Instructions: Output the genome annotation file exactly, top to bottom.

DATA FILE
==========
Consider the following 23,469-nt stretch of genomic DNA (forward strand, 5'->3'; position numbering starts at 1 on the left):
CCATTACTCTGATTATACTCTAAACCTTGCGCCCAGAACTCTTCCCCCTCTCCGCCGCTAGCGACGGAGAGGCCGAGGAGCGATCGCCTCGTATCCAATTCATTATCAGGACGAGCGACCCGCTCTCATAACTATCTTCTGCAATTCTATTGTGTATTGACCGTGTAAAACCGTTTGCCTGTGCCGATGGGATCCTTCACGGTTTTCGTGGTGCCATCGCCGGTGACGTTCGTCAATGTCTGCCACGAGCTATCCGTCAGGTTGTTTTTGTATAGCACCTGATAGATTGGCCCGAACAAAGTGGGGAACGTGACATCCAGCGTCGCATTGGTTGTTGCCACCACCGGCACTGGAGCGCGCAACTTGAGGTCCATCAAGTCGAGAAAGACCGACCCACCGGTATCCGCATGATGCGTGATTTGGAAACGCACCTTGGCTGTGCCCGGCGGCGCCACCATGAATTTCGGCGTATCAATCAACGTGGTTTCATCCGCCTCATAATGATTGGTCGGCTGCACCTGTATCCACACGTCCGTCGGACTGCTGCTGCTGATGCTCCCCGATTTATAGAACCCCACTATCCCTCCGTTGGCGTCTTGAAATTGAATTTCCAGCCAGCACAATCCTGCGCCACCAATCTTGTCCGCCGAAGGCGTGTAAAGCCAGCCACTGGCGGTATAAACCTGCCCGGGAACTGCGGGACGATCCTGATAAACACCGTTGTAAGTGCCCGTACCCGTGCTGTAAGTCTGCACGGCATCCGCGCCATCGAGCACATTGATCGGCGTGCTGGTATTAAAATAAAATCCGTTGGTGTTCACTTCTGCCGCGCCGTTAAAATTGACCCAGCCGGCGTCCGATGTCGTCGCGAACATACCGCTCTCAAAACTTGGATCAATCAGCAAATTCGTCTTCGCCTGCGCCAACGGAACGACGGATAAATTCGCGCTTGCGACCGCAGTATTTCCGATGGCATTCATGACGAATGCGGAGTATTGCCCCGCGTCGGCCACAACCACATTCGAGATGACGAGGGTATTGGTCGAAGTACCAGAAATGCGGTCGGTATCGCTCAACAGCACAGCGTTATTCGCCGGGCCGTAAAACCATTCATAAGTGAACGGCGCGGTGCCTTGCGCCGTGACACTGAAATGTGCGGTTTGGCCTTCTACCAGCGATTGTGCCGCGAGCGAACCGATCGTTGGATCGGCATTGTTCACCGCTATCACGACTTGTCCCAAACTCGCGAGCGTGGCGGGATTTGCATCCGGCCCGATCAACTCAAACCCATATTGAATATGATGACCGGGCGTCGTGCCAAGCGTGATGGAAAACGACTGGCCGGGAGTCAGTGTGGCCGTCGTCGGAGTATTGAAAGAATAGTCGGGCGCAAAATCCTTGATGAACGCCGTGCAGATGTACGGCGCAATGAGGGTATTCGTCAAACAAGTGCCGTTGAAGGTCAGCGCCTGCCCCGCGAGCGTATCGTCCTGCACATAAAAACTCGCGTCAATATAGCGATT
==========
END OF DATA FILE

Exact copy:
Consider the following 23,469-nt stretch of genomic DNA (forward strand, 5'->3'; position numbering starts at 1 on the left):
CCATTACTCTGATTATACTCTAAACCTTGCGCCCAGAACTCTTCCCCCTCTCCGCCGCTAGCGACGGAGAGGCCGAGGAGCGATCGCCTCGTATCCAATTCATTATCAGGACGAGCGACCCGCTCTCATAACTATCTTCTGCAATTCTATTGTGTATTGACCGTGTAAAACCGTTTGCCTGTGCCGATGGGATCCTTCACGGTTTTCGTGGTGCCATCGCCGGTGACGTTCGTCAATGTCTGCCACGAGCTATCCGTCAGGTTGTTTTTGTATAGCACCTGATAGATTGGCCCGAACAAAGTGGGGAACGTGACATCCAGCGTCGCATTGGTTGTTGCCACCACCGGCACTGGAGCGCGCAACTTGAGGTCCATCAAGTCGAGAAAGACCGACCCACCGGTATCCGCATGATGCGTGATTTGGAAACGCACCTTGGCTGTGCCCGGCGGCGCCACCATGAATTTCGGCGTATCAATCAACGTGGTTTCATCCGCCTCATAATGATTGGTCGGCTGCACCTGTATCCACACGTCCGTCGGACTGCTGCTGCTGATGCTCCCCGATTTATAGAACCCCACTATCCCTCCGTTGGCGTCTTGAAATTGAATTTCCAGCCAGCACAATCCTGCGCCACCAATCTTGTCCGCCGAAGGCGTGTAAAGCCAGCCACTGGCGGTATAAACCTGCCCGGGAACTGCGGGACGATCCTGATAAACACCGTTGTAAGTGCCCGTACCCGTGCTGTAAGTCTGCACGGCATCCGCGCCATCGAGCACATTGATCGGCGTGCTGGTATTAAAATAAAATCCGTTGGTGTTCACTTCTGCCGCGCCGTTAAAATTGACCCAGCCGGCGTCCGATGTCGTCGCGAACATACCGCTCTCAAAACTTGGATCAATCAGCAAATTCGTCTTCGCCTGCGCCAACGGAACGACGGATAAATTCGCGCTTGCGACCGCAGTATTTCCGATGGCATTCATGACGAATGCGGAGTATTGCCCCGCGTCGGCCACAACCACATTCGAGATGACGAGGGTATTGGTCGAAGTACCAGAAATGCGGTCGGTATCGCTCAACAGCACAGCGTTATTCGCCGGGCCGTAAAACCATTCATAAGTGAACGGCGCGGTGCCTTGCGCCGTGACACTGAAATGTGCGGTTTGGCCTTCTACCAGCGATTGTGCCGCGAGCGAACCGATCGTTGGATCGGCATTGTTCACCGCTATCACGACTTGTCCCAAACTCGCGAGCGTGGCGGGATTTGCATCCGGCCCGATCAACTCAAACCCATATTGAATATGATGACCGGGCGTCGTGCCAAGCGTGATGGAAAACGACTGGCCGGGAGTCAGTGTGGCCGTCGTCGGAGTATTGAAAGAATAGTCGGGCGCAAAATCCTTGATGAACGCCGTGCAGATGTACGGCGCAATGAGGGTATTCGTCAAACAAGTGCCGTTGAAGGTCAGCGCCTGCCCCGCGAGCGTATCGTCCTGCACATAAAAACTCGCGTCAATATAGCGATT